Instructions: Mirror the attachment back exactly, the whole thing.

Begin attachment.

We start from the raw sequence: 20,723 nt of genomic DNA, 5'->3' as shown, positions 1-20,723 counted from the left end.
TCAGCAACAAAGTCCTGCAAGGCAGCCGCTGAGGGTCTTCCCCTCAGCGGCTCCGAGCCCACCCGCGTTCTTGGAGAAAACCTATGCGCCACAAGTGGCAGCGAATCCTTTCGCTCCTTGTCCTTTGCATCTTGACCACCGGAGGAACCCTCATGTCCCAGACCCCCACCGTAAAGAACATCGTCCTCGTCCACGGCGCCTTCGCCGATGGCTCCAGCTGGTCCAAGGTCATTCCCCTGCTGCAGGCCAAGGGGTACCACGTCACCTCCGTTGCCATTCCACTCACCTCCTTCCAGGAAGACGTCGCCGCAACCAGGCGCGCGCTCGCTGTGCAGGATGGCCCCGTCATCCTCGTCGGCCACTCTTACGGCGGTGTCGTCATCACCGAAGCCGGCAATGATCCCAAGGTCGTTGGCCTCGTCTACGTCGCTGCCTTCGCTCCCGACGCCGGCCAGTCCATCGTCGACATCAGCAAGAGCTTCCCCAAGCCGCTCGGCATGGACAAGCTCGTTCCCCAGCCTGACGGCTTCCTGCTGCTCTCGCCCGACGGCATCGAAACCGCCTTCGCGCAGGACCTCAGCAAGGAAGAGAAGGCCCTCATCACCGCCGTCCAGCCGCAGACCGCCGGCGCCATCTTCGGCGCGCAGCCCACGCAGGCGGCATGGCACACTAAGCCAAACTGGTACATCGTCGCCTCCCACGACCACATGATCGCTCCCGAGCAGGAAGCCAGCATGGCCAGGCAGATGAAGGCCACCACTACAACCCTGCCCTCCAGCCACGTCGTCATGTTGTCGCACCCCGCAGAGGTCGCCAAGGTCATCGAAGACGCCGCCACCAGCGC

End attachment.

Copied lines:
We start from the raw sequence: 20,723 nt of genomic DNA, 5'->3' as shown, positions 1-20,723 counted from the left end.
TCAGCAACAAAGTCCTGCAAGGCAGCCGCTGAGGGTCTTCCCCTCAGCGGCTCCGAGCCCACCCGCGTTCTTGGAGAAAACCTATGCGCCACAAGTGGCAGCGAATCCTTTCGCTCCTTGTCCTTTGCATCTTGACCACCGGAGGAACCCTCATGTCCCAGACCCCCACCGTAAAGAACATCGTCCTCGTCCACGGCGCCTTCGCCGATGGCTCCAGCTGGTCCAAGGTCATTCCCCTGCTGCAGGCCAAGGGGTACCACGTCACCTCCGTTGCCATTCCACTCACCTCCTTCCAGGAAGACGTCGCCGCAACCAGGCGCGCGCTCGCTGTGCAGGATGGCCCCGTCATCCTCGTCGGCCACTCTTACGGCGGTGTCGTCATCACCGAAGCCGGCAATGATCCCAAGGTCGTTGGCCTCGTCTACGTCGCTGCCTTCGCTCCCGACGCCGGCCAGTCCATCGTCGACATCAGCAAGAGCTTCCCCAAGCCGCTCGGCATGGACAAGCTCGTTCCCCAGCCTGACGGCTTCCTGCTGCTCTCGCCCGACGGCATCGAAACCGCCTTCGCGCAGGACCTCAGCAAGGAAGAGAAGGCCCTCATCACCGCCGTCCAGCCGCAGACCGCCGGCGCCATCTTCGGCGCGCAGCCCACGCAGGCGGCATGGCACACTAAGCCAAACTGGTACATCGTCGCCTCCCACGACCACATGATCGCTCCCGAGCAGGAAGCCAGCATGGCCAGGCAGATGAAGGCCACCACTACAACCCTGCCCTCCAGCCACGTCGTCATGTTGTCGCACCCCGCAGAGGTCGCCAAGGTCATCGAAGACGCCGCCACCAGCGC